Program committee meetings also build cross-institution relationships at all levels. Reviewing alone in your office does not foster community.
One remaining issue is citations. Many ACM conferences have very highly regarded and established brands. Unfortunately, the ACM Digital Library ambiguously specifies how to cite some of them. For example, see the Export Formats for PLDI, ISCA, and older SIGMOD papers. They have two DOI identifiers, one conference and one SIG Notices. ISI indexes SIG Notices, so some authors prefer them. This duplication is a historical accident due to SIGs that made conference proceedings issues of their SIG Notices as a member benefit, producing duplicate, ambiguous, and non-branded bibliographic entries. Worse, some conference names were not standardized from year to year. I strongly recommend that ACM work with the SIGS to develop citation formats that ensure the bibliographic record avoids confusion, the new citation clearly features conference brand names, and consistently apply this citation format retrospectively and thenceforth.
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Yes agreed to this view as conferences are to be encouraged as well.
Interesting comments, but the main thrust seems to be that the conference-preference currently in place in the ACM is preferable because of the program committees. Having participated in a conference program committee for over a decade, I will agree that the PC format for reviewing submissions is better than the typical peer-review process used by most journals.
However, the conference format suffers from one major issue: the limited agenda space. Time limits imposed by the conference format necessarily limit the number of submissions that can be selected. Larger conferences can select more submissions, but necessarily limit the exposure of each submission. The result is that valuable research is not published, or if it is, not widely seen. Publication in a journal can remedy both of these issues.
Conferences are good for fostering dialog in situations where problems have not been solved and researchers submit position papers or preliminary research. In these cases, the dialog is the goal, not the publication.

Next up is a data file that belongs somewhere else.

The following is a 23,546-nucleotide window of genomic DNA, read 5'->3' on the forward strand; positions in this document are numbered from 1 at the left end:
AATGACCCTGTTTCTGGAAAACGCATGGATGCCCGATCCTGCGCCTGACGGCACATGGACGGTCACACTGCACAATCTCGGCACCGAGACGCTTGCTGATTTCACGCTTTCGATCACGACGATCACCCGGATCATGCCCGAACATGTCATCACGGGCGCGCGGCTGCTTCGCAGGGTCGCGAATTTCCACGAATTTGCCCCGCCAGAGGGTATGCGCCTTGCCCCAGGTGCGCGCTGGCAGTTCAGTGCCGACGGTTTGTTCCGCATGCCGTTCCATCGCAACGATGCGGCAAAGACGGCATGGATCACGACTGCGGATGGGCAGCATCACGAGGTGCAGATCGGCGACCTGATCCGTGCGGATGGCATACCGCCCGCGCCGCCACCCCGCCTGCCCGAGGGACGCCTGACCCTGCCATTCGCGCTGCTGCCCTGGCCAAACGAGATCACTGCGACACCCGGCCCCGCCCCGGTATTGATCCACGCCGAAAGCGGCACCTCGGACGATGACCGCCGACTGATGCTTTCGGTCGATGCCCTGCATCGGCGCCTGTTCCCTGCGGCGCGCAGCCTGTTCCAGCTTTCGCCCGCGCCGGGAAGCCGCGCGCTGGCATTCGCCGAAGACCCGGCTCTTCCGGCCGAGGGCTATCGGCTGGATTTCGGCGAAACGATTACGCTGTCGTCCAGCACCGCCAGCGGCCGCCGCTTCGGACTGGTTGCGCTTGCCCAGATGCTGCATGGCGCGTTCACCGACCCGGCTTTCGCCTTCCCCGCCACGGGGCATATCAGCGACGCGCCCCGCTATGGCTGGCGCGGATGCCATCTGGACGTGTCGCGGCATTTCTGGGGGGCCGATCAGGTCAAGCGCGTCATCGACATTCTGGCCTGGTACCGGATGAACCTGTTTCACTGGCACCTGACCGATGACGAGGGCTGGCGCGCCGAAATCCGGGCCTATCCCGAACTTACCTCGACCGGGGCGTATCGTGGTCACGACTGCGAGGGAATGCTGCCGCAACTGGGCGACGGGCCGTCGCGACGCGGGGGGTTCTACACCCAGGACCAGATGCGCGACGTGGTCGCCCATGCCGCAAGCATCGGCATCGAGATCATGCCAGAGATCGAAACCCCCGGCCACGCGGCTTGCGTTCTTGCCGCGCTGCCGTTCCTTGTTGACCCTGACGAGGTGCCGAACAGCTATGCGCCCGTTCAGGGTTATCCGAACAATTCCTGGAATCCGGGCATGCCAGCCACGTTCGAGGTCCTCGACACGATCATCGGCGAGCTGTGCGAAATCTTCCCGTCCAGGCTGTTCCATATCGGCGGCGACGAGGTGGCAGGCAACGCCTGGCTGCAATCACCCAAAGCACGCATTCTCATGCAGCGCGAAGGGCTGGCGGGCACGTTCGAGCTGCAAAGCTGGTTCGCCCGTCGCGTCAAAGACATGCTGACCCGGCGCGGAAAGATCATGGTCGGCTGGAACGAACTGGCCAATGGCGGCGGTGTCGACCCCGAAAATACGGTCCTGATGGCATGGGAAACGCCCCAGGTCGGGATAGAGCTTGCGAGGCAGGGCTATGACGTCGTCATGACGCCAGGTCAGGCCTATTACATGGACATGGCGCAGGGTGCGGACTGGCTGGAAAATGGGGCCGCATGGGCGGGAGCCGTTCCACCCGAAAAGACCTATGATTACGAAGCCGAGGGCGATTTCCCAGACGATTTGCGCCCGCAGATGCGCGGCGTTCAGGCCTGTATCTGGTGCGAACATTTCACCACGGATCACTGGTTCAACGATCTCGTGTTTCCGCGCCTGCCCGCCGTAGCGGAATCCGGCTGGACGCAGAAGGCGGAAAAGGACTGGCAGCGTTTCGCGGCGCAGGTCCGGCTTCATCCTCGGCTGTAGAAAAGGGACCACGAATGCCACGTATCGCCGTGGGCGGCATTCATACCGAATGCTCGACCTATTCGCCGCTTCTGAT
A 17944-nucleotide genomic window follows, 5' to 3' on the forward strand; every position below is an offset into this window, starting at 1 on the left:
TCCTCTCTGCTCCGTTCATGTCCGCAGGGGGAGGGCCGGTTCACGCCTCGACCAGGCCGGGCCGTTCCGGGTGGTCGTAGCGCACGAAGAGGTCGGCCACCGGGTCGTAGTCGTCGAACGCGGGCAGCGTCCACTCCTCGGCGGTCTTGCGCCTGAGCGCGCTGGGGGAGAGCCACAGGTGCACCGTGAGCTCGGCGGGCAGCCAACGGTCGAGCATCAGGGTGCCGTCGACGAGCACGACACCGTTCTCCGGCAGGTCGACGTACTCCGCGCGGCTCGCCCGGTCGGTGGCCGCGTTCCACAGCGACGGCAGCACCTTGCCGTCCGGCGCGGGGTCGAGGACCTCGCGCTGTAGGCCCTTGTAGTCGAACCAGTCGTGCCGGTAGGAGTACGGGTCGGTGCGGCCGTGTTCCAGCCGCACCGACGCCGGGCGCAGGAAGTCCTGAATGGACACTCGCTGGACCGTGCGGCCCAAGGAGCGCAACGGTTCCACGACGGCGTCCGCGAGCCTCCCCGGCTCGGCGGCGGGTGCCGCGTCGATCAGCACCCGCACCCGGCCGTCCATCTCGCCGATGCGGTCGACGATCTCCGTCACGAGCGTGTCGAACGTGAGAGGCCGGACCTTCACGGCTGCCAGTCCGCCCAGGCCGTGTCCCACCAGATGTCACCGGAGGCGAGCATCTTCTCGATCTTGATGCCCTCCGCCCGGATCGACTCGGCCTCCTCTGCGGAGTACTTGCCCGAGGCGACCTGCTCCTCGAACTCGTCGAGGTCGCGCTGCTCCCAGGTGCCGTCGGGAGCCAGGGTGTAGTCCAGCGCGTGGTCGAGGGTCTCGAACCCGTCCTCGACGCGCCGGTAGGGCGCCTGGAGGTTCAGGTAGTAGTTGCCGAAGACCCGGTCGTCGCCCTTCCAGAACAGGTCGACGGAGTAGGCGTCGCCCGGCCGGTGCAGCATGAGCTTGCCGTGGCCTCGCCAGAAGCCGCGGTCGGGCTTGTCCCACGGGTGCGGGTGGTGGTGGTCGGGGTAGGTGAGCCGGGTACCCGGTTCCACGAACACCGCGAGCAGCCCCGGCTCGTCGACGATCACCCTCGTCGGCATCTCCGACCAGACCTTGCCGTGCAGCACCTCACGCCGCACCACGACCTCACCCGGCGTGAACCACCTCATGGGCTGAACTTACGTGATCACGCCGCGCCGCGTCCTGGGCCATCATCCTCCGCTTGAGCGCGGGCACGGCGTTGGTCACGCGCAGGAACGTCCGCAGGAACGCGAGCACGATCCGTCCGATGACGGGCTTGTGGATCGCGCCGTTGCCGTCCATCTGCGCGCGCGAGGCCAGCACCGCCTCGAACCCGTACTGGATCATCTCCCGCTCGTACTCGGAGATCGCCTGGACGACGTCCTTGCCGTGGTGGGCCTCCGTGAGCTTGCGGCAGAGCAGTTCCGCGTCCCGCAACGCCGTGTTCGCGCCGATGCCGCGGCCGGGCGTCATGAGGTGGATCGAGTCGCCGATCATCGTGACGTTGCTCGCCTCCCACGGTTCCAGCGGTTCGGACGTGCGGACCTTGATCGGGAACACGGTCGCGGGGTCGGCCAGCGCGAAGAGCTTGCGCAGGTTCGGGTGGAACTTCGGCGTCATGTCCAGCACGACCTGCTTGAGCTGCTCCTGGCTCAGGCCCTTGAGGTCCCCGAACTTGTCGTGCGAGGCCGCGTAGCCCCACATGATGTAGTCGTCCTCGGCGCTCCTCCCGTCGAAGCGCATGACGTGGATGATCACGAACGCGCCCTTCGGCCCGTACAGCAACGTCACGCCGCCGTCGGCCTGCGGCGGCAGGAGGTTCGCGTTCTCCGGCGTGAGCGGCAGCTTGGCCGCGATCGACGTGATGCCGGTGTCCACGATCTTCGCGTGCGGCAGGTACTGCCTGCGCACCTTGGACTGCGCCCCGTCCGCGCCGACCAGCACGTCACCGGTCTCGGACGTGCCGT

Journals also have an advantage of a stable brand and more permanence as a place to find research. I've been on both sides of the research problem and find that locating relevant research in a conference proceeding is much more difficult than a journal. That may be caused by the way libraries select their subscriptions, but it does affect the ability to find information.
A compromise appears to be in order here. If the program committee concept is a superior peer-review process, why not use it to select submissions for journals?
Conferences and journals are both necessary, and I am in favor of the proposal, but the arguments given in the article are not necessarily relevant to the issue. It is not an either-or-situation.
Thank you for your comments! While Journals and Conferences could have similar reviewing processes, currently they do not.
In theory, both Journals and Conferences are not limited in what they accept, but in practice they are, because being "selective" is one metric of quality and the best venues are selective. If there is valuable research in a submission, it is easy for journals and conferences to include it. Conferences do have more strict physical limits (presentation slots vs pages on the web). However, many have added parallel sessions to address this problem and are adding more. Furthermore, conferences could simply publish more papers and not give all of them a speaking slot.
Kathryn S. McKinley
Principal Researcher Microsoft